It takes all sorts...

Northerner

Admin (Retired)
Relationship to Diabetes
Type 1
...to make a forum! Many people who come here may be using a forum for the first time, and often that can leave them unprepared if they encounter responses to their posts that they may find jarring or unsympathetic. Like any group of people anywhere, members are very diverse in character, and it's often not easy to spot nuances in language and presentation through text-only messages - there are no visual clues, or aural ones, so you just have to go on content and any prior experience of a particular person's writing style to determine if they are 'joking' or not. It's an age-old problem, and the chances of misinterpreting things are generally higher the greater emotional state the person reading may be.

Because of this I would like to ask that members bear these facts in mind, in posting, reading and responding - try and always put yourself in the other person's shoes, and if it conjures up any doubts about what you want to say, and how, then try and think of how you might reword things.

Remember always that this is a support forum and by that very fact people posting may be nervous, frightened, confused - or of course, confident, no-nonsense and brash. As I said, it takes all sorts, but try always to be first and foremost supportive :) Above all, no personal insults or inflammatory statements - nothing wrong with rational, passionate debate, but not directed at individuals, such posts will be removed by the moderators. :eek:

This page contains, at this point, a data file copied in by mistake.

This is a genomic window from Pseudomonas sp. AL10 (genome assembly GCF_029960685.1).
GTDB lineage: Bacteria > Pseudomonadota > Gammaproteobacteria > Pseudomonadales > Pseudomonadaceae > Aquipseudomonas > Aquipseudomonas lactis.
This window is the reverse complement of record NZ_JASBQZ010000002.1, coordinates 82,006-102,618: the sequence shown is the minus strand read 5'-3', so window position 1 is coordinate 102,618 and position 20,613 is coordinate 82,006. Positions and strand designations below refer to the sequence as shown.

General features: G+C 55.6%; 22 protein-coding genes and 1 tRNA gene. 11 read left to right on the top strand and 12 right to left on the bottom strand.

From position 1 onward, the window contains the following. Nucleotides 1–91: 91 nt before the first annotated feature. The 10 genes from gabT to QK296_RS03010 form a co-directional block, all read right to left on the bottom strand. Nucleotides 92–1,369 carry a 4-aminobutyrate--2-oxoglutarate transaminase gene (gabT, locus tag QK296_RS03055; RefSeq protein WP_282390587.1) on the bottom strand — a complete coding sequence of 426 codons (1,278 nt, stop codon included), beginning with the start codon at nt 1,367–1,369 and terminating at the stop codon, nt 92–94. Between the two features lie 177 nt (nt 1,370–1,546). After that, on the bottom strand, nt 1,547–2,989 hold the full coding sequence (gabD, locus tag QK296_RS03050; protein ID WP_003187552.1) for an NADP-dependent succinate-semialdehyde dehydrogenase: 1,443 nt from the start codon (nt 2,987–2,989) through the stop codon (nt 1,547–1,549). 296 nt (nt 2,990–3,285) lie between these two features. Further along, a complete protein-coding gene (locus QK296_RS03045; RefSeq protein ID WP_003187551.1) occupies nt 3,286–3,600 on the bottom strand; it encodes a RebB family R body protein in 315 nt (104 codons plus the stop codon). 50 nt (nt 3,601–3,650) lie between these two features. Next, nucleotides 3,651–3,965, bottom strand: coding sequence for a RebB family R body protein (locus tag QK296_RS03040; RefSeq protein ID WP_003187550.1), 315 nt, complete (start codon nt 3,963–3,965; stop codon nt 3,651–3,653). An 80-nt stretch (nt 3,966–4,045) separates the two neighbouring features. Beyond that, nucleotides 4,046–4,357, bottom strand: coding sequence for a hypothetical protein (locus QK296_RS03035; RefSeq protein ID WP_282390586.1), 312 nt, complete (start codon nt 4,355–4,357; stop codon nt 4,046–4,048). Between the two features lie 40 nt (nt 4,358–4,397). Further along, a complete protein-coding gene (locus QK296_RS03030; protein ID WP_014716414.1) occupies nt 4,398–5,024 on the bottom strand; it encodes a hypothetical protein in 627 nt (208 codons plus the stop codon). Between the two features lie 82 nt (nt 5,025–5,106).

If you find that you don't like a particular member's style then I would urge you to use the 'People I ignore' option on your profile settings: you can input member names and then no longer see content from that member.

Hope this helps! :)

NB See also:

General courtesy guidelines when posting
 
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Caroline

Senior Member
Relationship to Diabetes
Type 2
I agree this can often be a difficult way to communicate and sometimes people respond in a certain way because they don't have all of the facts. I have found it best to come back to a post later on if I want to reply but am not sure how to immediately.
 

Amigo

Well-Known Member
Relationship to Diabetes
Type 2
It's a difficult area because sometimes people can forget that a rather strident approach in an attempt to give factual information can appear harsh or critical to someone who is feeling vulnerable. And whilst experienced posters may be giving the advice for the hundredth time, the enquirer may be asking it for the very first time.

I didn't know a 'people I ignore' option existed to be honest. I wouldn't use it personally because I'd prefer to respond honestly to anyone who upset me and tell them but it's a good option for those who wouldn't feel able to do that.
 

Flutterby

Well-Known Member
Relationship to Diabetes
Type 1
Really good point Alan, I find this applies a lot with text messages, facebook and of course a forum like this. Good advice.
 

ypauly

Well-Known Member
Relationship to Diabetes
Type 1
It is a good post Alan, I have often said that what I type can be misunderstood as people can't see that I am smiling or just having a jovial "pub chat" that is just an exchange of opinions. Sometimes too, some people are more sensitive than others and you have no idea which ones those are from behind the screen but I doubt very much indeed that anybody here would deliberately or knowingly upset another member, I know I wouldn't but also accept that sometimes I may have without realising.